Neil Young

Neil Young
File:Para Rael99 (que nos quiten lo bailao).jpg
Young playing the piano in 1986
Background information
Birth nameNeil Percival Young
Also known asShakey
BornNovember 12, 1945
Toronto, Ontario, Canada
OccupationsMusician, songwriter, producer, director
InstrumentsGuitar, vocals, harmonica, piano
Years active1960-present
Associated actsBuffalo Springfield, Crosby, Stills, Nash & Young,
Notable instruments
"Old Black"
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Neil Percival Young[1] (born November 12, 1945)[2] is a Canadian musician. He is known for his country and rock songs. Sometimes, people call him the Godfather of Grunge because the style of some of his songs led to the kind of music called grunge music that started to be popular in the early 1990s. Many of his songs have a political and/or personal message. He was also a member of the groups Buffalo Springfield and Crosby, Stills, Nash & Young.

Some of his best-known songs are "Heart of Gold", "Helpless", "After the Gold Rush", "Rockin' in the Free World", "Cinnamon Girl", "Southern Man" and "Like a Hurricane".

Young has explored many different styles of music during his career, and not all his records have been popular. During the 1980s, he was sued by his record company, Geffen Records, who believed he was making records that would not sell very many copies on purpose. Young won out over Geffen in court.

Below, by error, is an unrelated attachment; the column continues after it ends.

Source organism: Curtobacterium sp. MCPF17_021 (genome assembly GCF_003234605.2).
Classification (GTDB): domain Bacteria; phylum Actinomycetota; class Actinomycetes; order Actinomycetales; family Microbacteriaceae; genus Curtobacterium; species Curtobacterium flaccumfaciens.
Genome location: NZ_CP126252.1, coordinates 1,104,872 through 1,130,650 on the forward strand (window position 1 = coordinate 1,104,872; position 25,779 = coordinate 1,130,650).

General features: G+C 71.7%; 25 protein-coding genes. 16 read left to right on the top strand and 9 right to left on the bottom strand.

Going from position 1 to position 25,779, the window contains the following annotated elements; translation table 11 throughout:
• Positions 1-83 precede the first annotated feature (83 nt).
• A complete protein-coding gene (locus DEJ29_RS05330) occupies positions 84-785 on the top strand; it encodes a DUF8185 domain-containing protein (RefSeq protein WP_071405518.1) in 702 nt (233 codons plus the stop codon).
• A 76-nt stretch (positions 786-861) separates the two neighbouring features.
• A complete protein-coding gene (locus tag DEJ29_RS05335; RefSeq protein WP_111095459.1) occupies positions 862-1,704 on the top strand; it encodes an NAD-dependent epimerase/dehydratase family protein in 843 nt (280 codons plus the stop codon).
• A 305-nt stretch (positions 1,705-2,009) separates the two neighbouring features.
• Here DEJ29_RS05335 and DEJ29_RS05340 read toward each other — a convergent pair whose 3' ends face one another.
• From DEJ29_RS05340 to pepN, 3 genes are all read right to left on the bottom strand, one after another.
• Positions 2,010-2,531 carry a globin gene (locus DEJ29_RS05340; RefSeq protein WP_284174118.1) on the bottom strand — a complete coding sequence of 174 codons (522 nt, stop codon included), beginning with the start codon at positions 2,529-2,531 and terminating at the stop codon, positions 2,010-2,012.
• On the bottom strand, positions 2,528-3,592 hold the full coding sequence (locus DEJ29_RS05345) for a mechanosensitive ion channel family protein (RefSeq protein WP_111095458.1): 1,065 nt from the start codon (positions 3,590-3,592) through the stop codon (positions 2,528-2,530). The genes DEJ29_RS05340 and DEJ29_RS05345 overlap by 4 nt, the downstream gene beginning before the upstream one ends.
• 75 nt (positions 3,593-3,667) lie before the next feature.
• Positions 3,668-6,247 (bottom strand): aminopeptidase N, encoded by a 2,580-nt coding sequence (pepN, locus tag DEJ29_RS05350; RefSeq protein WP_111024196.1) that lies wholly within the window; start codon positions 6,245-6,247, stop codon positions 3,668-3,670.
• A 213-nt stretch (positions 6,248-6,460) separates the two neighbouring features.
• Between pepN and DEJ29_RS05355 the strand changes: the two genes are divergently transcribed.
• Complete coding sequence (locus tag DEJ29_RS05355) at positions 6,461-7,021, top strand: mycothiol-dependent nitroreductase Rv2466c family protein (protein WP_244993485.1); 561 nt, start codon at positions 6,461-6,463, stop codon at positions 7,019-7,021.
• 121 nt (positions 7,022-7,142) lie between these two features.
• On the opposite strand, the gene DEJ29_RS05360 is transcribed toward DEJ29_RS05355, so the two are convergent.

From 1978 until their divorce in 2014, he was married to singer-songwriter Pegi Young. They had two children.

Political views

Young is known as an environmental and political activist and his views can sometimes be found in the lyrics of his songs. He is a long-time supporter of the family farmer. In 1985 Young, along with Willie Nelson and John Mellencamp, co-founded the benefit concert called Farm Aid which has continued every year to help raise money to keep farmers in business. He also did not support George W. Bush when he was the president of the United States, and even wrote a song called "Let's Impeach the President" about how he thought Bush should lose his powers.

In the 1970s, Young released two songs (on his After The Gold Rush and Harvest albums) critical of racism in the Southern United States. These songs were called "Southern Man" and "Alabama". Lynyrd Skynyrd, a band from the Southern United States, made a song in response called "Sweet Home Alabama" that has become a very popular rock classic. Young's name is said in the lyrics of "Sweet Home Alabama".[3]



Neil Young has been inducted into the Rock and Roll Hall of Fame twice, first as a solo artist in 1995 and again as a member of Buffalo Springfield in 1997.


  1. Template:Cite bookpages=p.37
  3. "Lynyrd Skynyrd and Neil Young". Retrieved December 22, 2010.